I haven’t posted in awhile… I really need to get better about that. To be fair, a big part of the reason is because I just returned from a 16 day trip to Europe with Gil. I know, rough life right? We spent the holidays in Paris, Venice, Florence and Rome. And it was just as beautiful as you would imagine it to be.
And I can confidently say I had a wonderful time with the man I love and it was an experience I will never forget. AND I had the best New Year’s celebration of my life, on a boat in Venice watching an incredible fireworks show and drinking champagne with my honey… it was like something out of a sappy romance novel.
BUT (and this is a big BUT) it was not the picture perfect European getaway I had been imagining. It was hard work! And we stayed in nice hotels and flew with an upgrade to “Premium Economy” (totally worth it by the way) and STILL there were more trials and tribulations than I imagined a dream vacation like this would have.
So while our friends and family got to drool over the pictures I posted to social media, they really only paint half of the picture. The GOOD half, obvs.
We have all read about the Facebook effect right? This weird phenomenon of comparing your seemingly drab, complicated, messy, unorganized life to the picture perfect moments of people you went to elementary school with who now have the perfect life, and flawlessly documented new vacation/baby/house/wedding and make you feel like you’re somehow lacking in comparison. Because whether we admit it or not, we are all guilty of trying to put our best foot forward on social media, and with that automatically comes a bit of manipulation of the truth. Not a lie exactly… but maybe a lie of omission in some cases.
Normally I read about this exercise in the context of parenthood: a gorgeous professional picture of the entire family smiling… while everyone was actually screaming at each other between shots and the toddler was eating boogers in all but two frames. The snow filled photos with carefully selected Instagram filter of the little ones sledding for the first time… when really it took five hours in traffic to get there, they fought with each other the whole trip, and they spent a grand total of 15 minutes in the snow before they complained so vehemently about being cold and wet that you could LITERALLY feel hairs on your head turning gray.
I AM TOTALLY GUILTY OF THIS. I just perpetrated this crime of social media for almost 3 weeks straight. Obviously not with children – I leave that parenting shit to you masochists. No, I essentially Photoshopped my vacation. Not REALLY – I didn’t actually physically manipulate the pictures themselves, but I definitely smoothed over the rough edges so the finished product was shiny and beautiful and ready for consumption.
Don’t get me wrong, I DID have the trip of a lifetime with the man I love. It was thrilling, beautiful, exhilarating, exciting, romantic, and delicious. And if you look at the pictures I posted you would glean exactly that.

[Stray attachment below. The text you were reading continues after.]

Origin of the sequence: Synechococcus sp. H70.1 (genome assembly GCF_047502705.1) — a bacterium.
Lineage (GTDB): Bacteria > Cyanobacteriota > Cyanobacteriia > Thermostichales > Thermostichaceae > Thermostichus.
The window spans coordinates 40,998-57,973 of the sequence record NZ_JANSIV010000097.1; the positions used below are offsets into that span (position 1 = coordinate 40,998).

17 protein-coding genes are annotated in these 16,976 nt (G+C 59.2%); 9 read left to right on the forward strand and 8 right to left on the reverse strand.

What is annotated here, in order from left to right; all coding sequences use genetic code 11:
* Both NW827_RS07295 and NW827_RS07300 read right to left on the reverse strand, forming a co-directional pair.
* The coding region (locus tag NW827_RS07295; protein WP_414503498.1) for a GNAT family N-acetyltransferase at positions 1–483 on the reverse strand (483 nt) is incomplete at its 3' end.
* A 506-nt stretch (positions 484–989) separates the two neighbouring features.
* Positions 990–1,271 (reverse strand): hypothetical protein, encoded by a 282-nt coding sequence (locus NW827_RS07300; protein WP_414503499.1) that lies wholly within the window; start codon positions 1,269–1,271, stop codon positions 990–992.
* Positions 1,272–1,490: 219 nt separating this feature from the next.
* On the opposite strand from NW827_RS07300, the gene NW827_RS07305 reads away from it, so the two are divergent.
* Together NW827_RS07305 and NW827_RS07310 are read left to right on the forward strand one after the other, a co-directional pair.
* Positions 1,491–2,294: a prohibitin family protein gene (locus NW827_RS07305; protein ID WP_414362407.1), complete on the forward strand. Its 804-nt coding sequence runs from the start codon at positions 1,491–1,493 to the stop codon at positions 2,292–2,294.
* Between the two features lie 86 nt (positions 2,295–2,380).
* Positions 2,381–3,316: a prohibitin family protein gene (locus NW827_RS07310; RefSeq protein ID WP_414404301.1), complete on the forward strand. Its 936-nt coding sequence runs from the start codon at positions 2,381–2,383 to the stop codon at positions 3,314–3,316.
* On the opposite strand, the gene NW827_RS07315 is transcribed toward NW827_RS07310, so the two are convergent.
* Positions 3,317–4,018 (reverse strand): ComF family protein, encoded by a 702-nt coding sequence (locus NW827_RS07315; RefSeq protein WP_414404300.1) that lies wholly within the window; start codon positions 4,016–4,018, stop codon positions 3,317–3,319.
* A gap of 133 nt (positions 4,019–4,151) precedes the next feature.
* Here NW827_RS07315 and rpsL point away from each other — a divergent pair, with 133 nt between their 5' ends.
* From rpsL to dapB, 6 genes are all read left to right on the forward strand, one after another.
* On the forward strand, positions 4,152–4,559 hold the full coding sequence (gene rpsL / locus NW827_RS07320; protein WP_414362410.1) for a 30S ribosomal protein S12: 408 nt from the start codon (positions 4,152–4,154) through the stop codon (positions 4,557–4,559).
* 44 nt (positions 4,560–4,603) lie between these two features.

What you WOULDN’T see are my teary eyes from that stupid argument we had in front of the Eiffel Tower about retaking a picture because I felt so self-conscious about how fat I looked, which is why I’m wearing his sunglasses in some of the pictures. Those pictures of the Louvre are drool worthy, but you don’t see the three hour line we waited in because we didn’t think to buy a museum pass ahead of time and how by the time we got in I could barely walk (I am still recovering from extensive ankle surgery) and so I spent most of my time there looking for benches instead of admiring art. The Colosseum is awe-inspiring, but you can’t see how sick I am at that point, or how exhausted we both are which led to us snapping at each other for no good reason.
Yes, we shared those stories with a handful of friends and family when we got home, but to a casual observer I got the perfect European vacation with my perfectly bearded lumberjack of a boyfriend. Truth? 16 days of travelling together is when shit gets real. Eleven hour flights. Questionable cab rides. Gross underestimation of how much money you’d be spending on food (some of which was totally mediocre). A swollen and throbbing ankle. Long lines. Short tempers. Obnoxious tourists. Meltdowns. MY PERIOD, a week early.
It happens. Of course it does. Life is messy and chaotic and tragic and bloody sometimes. And I would definitely use each of those adjectives to describe moments in our trip. The real triumph? The one you don’t see in any of the pictures? The fact that those were merely MOMENTS. The fact that we tackled them together instead of tearing each other down further even though it would have been so easy to do – to take out our frustration with a stressful situation on the one we love the most.
The best parts of the trip? The way we sat on a bench overlooking the canal in Venice snuggled up together watching the sun on the water. How tight he held me on the boat when we were watching fireworks on New Year’s. Feeling him reach for my hand halfway through an eleven hour flight when he was somewhere between asleep and awake. The way he helped me with my suitcase on the train in Florence even though he warned me not to over-pack because I would be responsible for my own bags. Spoiler alert: I over-packed.
These are the moments I didn’t document but they’re some of the most vivid memories. And honestly, I wouldn’t change any of them, good or bad. Well, that’s a lie too. I would totally wish for a healthy ankle so I wouldn’t have been in a walking cast for most of the trip. And maybe I would have eaten even more cheese. Yeah, definitely more cheese.
But I wouldn’t trade the experience. Now we KNOW the things we would do differently (I think 10 days is probably our max). And now whenever I see someone posting pictures from their own “perfect” vacation, I always wonder what those “real” moments actually look like. Those would make a much more interesting photo album…